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Meet Designer: John Lynch

Mostly, I interview stakeholders and users of services to understand their needs, and run workshops with those users, the people who deliver the services, and their management to surface good ideas for how they can be improved. I work independently so a lot of time is also spent trying to win projects.

What is your job title?

Founder & Director at Context Studio, Dublin.

Service Designer, Technologist & Design Advocate

What is your typical "day in the life of a designer" ?

Wow. Wake up around 8. Coffee. Coffee. Then the morning is usually a mix of email, meetings over zoom (I work from home) or admin. About once every two weeks I will have a significant online workshop to run for a client, these require a day or so of preparation and a days delivery and capture.

I also have an ongoing project where I mentor Startups who might benefit from a design approach, these days are very different, with 4 x 1 hour meetings with those startups and the rest of their mentor team in Denmark. Long days.

I usually take a short lunch, and I hit a productivity slump almost every day in the after noon. Around 4pm I usually get more energy and push a bit more work through before finishing between 17:30 and 18:30 usually. Occasionally I'll need to work a late night for a client deliverable.

Design principles you live by?

1. Always do research.

2. Think on paper.

3. Part of design is the empowerment of others to design.

4. If you've done research, and your gut is telling you something, it's probably right. Test it.

What problem can't you stop thinking about?

Mobility. 99% of the worlds cities and towns are broken.

What’s the best advice you’ve ever received?

"Don't let them make you forget how good you are."

A quote from a colleague when I worked at a large corporate tech consulting firm. It was a moment that preceded my decision to leave corporate and start my own design practice in 2018.

Design tools you can’t live without? (Physical and/or digital)

  • A3 sheets of paper, sometimes folded. For sketching and lists.

  • Sticky notes, mostly for lists on my desk.

  • MIRO, which has become invaluable for workshops and shared thinking since the pandemic.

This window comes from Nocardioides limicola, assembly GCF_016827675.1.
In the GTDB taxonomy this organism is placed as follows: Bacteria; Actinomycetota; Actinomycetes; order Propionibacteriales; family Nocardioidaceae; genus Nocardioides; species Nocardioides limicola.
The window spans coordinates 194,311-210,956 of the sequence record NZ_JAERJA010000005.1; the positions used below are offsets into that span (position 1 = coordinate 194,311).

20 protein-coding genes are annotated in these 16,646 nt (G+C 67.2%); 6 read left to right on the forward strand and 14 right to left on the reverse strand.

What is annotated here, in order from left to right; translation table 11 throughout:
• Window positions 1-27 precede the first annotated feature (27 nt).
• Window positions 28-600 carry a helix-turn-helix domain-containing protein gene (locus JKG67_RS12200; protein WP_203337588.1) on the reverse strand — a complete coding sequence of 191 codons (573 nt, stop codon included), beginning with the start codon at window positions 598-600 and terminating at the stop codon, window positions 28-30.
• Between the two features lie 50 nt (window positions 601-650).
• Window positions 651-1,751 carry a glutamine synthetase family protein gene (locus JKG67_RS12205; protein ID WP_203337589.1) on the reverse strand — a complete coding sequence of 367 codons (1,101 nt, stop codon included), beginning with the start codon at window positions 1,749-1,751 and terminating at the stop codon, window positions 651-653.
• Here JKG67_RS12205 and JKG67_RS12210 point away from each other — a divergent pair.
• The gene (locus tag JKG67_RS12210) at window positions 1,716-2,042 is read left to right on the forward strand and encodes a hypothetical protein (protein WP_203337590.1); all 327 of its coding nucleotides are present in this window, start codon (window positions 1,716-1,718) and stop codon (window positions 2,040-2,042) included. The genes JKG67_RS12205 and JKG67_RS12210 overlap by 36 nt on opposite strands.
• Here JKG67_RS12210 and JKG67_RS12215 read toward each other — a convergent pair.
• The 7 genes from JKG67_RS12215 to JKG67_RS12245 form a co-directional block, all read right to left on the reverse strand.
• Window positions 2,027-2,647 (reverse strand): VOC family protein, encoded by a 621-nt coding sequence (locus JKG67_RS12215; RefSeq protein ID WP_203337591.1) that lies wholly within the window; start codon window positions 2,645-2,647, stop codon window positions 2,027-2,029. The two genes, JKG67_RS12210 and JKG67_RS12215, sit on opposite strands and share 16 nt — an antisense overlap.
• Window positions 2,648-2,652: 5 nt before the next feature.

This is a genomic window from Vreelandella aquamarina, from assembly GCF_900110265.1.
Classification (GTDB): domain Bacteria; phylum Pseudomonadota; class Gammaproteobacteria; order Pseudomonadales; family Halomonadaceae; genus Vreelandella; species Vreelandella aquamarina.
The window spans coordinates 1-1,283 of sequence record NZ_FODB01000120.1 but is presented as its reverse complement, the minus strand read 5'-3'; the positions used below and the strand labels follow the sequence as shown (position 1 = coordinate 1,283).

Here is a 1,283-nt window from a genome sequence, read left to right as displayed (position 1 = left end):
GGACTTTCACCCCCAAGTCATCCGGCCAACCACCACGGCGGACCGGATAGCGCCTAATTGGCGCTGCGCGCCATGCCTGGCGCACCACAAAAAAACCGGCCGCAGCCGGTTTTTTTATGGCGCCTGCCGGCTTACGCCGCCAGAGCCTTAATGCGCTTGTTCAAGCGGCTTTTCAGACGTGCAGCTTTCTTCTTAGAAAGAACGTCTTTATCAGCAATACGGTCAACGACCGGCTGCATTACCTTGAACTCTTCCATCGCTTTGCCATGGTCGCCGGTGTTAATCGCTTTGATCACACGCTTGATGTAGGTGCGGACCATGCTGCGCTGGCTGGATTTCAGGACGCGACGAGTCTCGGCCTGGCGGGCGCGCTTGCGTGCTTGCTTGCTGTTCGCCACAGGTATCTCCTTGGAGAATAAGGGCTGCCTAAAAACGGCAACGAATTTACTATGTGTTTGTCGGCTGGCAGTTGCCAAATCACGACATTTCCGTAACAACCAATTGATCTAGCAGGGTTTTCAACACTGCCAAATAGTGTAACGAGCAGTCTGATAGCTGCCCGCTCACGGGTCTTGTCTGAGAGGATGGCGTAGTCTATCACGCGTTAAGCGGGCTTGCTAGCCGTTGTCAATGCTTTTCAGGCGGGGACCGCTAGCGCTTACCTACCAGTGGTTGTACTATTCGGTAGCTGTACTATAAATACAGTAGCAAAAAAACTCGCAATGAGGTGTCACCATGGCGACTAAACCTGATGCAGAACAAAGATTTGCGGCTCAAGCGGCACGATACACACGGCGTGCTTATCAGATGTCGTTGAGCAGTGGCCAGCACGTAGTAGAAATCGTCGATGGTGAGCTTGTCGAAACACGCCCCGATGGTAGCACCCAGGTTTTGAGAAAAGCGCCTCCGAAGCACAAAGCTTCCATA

• Moleskine notebooks - I write stuff down in meetings, sometimes I come back to it, sometimes it's just so I look smart.

What’s in your bag?

  • Buff (snood/scarf type thing).

  • Laptop.

  • Phone.

  • Carmex.

  • Sticky notes.

  • A sharpie.

  • An old boarding pass.

  • Some receipts.

  • Earphones.

  • Nothing special really.

What is the greatest design object, service, product or graphic ever made, in your opinion?

There is no answer to this question, but I have a few objects I am a huge fan of. I think the Leatherman Wave Multitool is one of the objects that is fantastically innovative, incredibly well designed, built and probably one of the most useful things I own. I have one that is now 20 years old and it's still getting me out of a bind. In the beginning it was handy for prepping food while backpacking, or pulling stuck zippers on suitcases, then it came in handy in the workshop as a designer, and now as a homeowner, I reach for it on a weekly basis when doing DIY. Awesome product.

I also think the Brompton folding bicycle deserves a mention. In one of the 99% of all cities where mobility is broken, it is a game changer as it connects disparate modes of transport. Every home should have one.

Books you highly recommend for anyone pursuing a career in design?

Good Services by Lou Downe.

Ruined by Design by Mike Monteiro.

What and where did you study?

MA Interaction Design

Copenhagen Institute of Interaction Design, Denmark

BSc., Multimedia (1:1) Dublin City University, Ireland

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